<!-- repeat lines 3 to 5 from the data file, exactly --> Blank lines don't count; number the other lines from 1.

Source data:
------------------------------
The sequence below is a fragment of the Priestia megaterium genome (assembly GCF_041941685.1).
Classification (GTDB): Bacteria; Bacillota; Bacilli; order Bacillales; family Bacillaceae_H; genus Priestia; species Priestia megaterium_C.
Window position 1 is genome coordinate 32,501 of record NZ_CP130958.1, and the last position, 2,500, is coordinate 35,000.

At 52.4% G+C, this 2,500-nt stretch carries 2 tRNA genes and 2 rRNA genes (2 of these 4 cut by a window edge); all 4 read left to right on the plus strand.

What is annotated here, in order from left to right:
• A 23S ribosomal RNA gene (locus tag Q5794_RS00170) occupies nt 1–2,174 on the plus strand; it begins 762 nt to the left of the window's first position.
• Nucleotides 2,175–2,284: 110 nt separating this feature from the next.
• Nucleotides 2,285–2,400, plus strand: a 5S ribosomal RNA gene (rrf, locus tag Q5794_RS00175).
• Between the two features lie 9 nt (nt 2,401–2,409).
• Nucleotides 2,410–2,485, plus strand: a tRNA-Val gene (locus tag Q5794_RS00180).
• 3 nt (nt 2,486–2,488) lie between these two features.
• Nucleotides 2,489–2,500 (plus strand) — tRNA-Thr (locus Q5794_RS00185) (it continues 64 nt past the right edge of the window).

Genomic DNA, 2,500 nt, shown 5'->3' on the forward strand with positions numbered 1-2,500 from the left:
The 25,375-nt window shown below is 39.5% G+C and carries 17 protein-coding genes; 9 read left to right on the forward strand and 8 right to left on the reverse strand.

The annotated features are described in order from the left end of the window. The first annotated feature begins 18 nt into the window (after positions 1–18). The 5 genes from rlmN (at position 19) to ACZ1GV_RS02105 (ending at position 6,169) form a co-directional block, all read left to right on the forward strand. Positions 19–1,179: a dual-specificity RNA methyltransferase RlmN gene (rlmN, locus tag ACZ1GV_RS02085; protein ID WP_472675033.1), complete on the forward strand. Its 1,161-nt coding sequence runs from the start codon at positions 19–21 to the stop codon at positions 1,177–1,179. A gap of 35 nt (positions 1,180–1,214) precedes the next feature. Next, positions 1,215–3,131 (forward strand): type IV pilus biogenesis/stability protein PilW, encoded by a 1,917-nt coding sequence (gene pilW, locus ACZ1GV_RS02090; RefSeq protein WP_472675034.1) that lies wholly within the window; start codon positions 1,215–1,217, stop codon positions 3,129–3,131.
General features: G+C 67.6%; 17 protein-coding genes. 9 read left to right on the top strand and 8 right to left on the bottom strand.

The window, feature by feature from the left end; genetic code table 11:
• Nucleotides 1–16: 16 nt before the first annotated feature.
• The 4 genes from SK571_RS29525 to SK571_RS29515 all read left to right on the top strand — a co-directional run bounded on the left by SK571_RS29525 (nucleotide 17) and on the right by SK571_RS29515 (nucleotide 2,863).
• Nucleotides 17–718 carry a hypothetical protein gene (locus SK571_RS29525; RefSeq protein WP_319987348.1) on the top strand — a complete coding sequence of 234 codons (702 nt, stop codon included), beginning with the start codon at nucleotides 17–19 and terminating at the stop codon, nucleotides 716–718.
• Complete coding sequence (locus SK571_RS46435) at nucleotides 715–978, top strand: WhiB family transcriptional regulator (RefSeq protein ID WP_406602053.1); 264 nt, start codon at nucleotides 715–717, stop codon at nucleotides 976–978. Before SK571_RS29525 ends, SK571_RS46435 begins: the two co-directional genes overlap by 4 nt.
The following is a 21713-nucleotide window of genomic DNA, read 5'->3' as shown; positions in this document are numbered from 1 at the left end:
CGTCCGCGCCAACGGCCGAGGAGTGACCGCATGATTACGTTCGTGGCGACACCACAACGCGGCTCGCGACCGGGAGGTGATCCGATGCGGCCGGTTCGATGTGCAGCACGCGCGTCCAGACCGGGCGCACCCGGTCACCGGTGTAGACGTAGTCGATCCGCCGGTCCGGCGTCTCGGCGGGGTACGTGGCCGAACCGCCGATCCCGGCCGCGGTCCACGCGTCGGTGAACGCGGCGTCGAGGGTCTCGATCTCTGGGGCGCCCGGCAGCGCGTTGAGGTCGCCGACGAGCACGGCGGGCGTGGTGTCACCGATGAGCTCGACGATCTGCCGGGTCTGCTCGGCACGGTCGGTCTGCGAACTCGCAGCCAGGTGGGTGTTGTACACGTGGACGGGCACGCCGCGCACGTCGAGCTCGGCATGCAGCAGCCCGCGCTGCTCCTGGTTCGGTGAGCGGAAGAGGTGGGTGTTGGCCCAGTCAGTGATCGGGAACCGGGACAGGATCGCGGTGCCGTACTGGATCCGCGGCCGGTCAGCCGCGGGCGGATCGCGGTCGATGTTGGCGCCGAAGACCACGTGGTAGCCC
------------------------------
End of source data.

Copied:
Window position 1 is genome coordinate 32,501 of record NZ_CP130958.1, and the last position, 2,500, is coordinate 35,000.

At 52.4% G+C, this 2,500-nt stretch carries 2 tRNA genes and 2 rRNA genes (2 of these 4 cut by a window edge); all 4 read left to right on the plus strand.

What is annotated here, in order from left to right: